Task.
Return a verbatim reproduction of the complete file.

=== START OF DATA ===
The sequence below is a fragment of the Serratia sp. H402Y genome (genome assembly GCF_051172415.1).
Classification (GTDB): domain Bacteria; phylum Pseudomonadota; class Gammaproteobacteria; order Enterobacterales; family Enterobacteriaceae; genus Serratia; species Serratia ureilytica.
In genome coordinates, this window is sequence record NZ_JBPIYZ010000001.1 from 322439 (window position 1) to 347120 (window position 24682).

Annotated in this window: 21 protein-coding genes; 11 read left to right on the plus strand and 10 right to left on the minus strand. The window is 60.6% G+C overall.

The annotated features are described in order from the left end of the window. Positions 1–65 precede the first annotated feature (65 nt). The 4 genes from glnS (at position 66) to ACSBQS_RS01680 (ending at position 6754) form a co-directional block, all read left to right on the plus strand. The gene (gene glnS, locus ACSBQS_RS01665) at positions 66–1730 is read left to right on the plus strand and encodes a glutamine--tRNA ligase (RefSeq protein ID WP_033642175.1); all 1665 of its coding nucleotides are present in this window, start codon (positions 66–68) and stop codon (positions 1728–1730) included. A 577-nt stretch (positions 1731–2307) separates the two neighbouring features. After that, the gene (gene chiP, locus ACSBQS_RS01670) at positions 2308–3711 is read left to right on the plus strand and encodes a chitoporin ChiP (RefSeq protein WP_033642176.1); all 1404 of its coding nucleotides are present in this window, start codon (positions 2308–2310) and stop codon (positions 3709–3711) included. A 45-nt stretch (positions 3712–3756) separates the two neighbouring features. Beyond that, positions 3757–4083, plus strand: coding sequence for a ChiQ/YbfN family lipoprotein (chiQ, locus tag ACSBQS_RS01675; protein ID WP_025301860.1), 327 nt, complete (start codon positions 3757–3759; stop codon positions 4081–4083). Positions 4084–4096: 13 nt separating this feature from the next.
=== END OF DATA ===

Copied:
The sequence below is a fragment of the Serratia sp. H402Y genome (genome assembly GCF_051172415.1).
Classification (GTDB): domain Bacteria; phylum Pseudomonadota; class Gammaproteobacteria; order Enterobacterales; family Enterobacteriaceae; genus Serratia; species Serratia ureilytica.
In genome coordinates, this window is sequence record NZ_JBPIYZ010000001.1 from 322439 (window position 1) to 347120 (window position 24682).

Annotated in this window: 21 protein-coding genes; 11 read left to right on the plus strand and 10 right to left on the minus strand. The window is 60.6% G+C overall.

The annotated features are described in order from the left end of the window. Positions 1–65 precede the first annotated feature (65 nt). The 4 genes from glnS (at position 66) to ACSBQS_RS01680 (ending at position 6754) form a co-directional block, all read left to right on the plus strand. The gene (gene glnS, locus ACSBQS_RS01665) at positions 66–1730 is read left to right on the plus strand and encodes a glutamine--tRNA ligase (RefSeq protein ID WP_033642175.1); all 1665 of its coding nucleotides are present in this window, start codon (positions 66–68) and stop codon (positions 1728–1730) included. A 577-nt stretch (positions 1731–2307) separates the two neighbouring features. After that, the gene (gene chiP, locus ACSBQS_RS01670) at positions 2308–3711 is read left to right on the plus strand and encodes a chitoporin ChiP (RefSeq protein WP_033642176.1); all 1404 of its coding nucleotides are present in this window, start codon (positions 2308–2310) and stop codon (positions 3709–3711) included. A 45-nt stretch (positions 3712–3756) separates the two neighbouring features. Beyond that, positions 3757–4083, plus strand: coding sequence for a ChiQ/YbfN family lipoprotein (chiQ, locus tag ACSBQS_RS01675; protein ID WP_025301860.1), 327 nt, complete (start codon positions 3757–3759; stop codon positions 4081–4083). Positions 4084–4096: 13 nt separating this feature from the next.